|THE SNEEZIN' SEASON
How to survive allergies and asthma
May 2, 1997
in this forum:
How can I control and treat my asthma? Is there a relation between the menstral cycle and asthma and allergy symptoms? Can adults develop asthma late in life? What are the hereditary aspects of asthma and allergies? Is it true that the longer you breast feed, the less allergies your children will have? What new drugs are available to treat asthma and allergies? What kinds of allergy testing alternatives are there? Additional comments....
Browse NewsHour coverage of Health issues.
The National Allergy Bureau gives up-to-date allergy conditions.
Check out the Nationwide Asthma Screening Program.
The Quality of Life test can tell you whether allergies and asthma are limiting your life.
Allergy and Asthma Online.
April showers bring more than May flowers. For many Americans, the growing season heralds in sneezing, coughing, stuffy noses and itchy eyes.
The symptoms stem from airborne tree and grass pollen which can make breathing uncomfortable and put a damper on outdoor activities.
Allergy season begins in the Southeast as birch, cedar, elm and alder begin to bloom in late February and March. Oak and pine enter the arboreal symphony a little later, filling the already dusty air with massive amounts of pollination. Finally, the grasses finish off the seasonal pollination pattern which flows north as temperatures and levels of allergens rise in May, June and July.
The reaction between pollen and body is complex and differs from person to person. Pollen contacts the lining of the nose, setting off an immune response in the body; the sneezing, runny nose and watery eyes that are the body's natural way of expelling foreign particles.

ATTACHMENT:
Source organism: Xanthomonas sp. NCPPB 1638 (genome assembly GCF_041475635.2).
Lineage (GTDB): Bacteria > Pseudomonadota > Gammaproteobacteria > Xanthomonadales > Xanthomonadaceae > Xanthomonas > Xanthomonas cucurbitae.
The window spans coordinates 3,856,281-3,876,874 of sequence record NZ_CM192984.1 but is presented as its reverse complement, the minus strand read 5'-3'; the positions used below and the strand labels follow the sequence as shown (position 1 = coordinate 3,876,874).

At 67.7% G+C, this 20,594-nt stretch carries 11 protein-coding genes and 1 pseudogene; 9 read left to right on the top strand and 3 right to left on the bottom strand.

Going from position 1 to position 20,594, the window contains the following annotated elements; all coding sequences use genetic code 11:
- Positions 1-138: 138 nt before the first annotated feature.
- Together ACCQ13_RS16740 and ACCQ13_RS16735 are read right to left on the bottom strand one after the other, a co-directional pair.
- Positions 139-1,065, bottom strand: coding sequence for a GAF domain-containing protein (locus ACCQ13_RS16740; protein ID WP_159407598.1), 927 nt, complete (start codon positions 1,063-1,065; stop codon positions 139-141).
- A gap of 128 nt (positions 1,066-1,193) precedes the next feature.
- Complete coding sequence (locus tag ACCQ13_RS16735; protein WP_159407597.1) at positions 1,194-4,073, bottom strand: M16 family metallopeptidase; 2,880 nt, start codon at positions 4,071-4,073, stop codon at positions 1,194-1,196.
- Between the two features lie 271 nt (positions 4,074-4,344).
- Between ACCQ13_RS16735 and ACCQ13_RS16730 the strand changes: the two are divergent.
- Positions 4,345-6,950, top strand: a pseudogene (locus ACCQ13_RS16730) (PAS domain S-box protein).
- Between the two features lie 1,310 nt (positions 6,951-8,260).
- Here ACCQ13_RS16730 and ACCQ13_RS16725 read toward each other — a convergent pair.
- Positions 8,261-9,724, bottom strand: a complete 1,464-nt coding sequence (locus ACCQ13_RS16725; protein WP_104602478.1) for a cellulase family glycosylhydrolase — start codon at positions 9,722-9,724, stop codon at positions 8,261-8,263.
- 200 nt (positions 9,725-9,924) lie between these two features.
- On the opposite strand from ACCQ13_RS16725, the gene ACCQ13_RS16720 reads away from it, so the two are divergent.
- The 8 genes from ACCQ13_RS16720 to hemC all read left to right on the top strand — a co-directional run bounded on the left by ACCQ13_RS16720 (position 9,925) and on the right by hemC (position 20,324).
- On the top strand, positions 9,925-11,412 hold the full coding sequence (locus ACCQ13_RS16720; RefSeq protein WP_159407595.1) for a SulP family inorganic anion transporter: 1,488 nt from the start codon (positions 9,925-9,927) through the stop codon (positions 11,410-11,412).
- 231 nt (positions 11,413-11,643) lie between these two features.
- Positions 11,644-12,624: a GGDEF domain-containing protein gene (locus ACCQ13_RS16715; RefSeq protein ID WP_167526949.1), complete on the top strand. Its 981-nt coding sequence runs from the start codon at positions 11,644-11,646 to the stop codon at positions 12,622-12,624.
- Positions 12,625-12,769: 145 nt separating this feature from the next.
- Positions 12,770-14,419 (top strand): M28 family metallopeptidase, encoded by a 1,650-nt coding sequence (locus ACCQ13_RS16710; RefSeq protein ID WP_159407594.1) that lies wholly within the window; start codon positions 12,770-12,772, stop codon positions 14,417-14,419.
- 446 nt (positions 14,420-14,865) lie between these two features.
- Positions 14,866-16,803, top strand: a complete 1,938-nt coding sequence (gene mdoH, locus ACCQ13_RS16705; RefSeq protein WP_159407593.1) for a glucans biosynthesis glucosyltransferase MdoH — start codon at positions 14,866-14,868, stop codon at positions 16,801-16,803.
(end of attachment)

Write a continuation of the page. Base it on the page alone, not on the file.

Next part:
Approximately 30 percent of Americans have inherited their parents' allergies. Pharmacological companies have made millions treating allergic reactions with medications such as antihistamines to allieviate the runny noses, sneezing and itching symptoms, and decongestants to decrease the body's immune response to the foreign substances in the nose.
There are also several simple actions can lessen allergy symptoms. Our guest recommends keeping doors and windows closed to help keep pollen out, vacuuming often, including furniture and drapes, and making sure people take off their shoes when they enter the house.
As we enter May, one of the worse allergy times, and the official "Allergy and Asthma Awareness Month," our forum asks: Do we know enough? Should the search for a cure to allergies be written off like the search for the cure to the common cold? Are there ways to make life for allergy and asthma sufferers easier?
Our guest is Dr. John Winder, an allergist who has developed one of the most successful adult asthma self-management programs. Dr. Winder is also the director of the Allergy and Asthma Research Center in Toledo, OH.
Please pose your questions to allergy and asthma specialist Dr. John Winder by Thursday, May 1 at 12 noon EDT.
Questions asked in this forum:
How can I control and treat my asthma? Is there a relation between the menstral cycle and asthma and allergy symptoms? Can adults develop asthma late in life? What are the hereditary aspects of asthma and allergies? Is it true that the longer you breast feed, the less allergies your children will have? What new drugs are available to treat asthma and allergies? What kinds of allergy testing alternatives are there? Will my allergies be better or worse depending on where I live? Additional comments....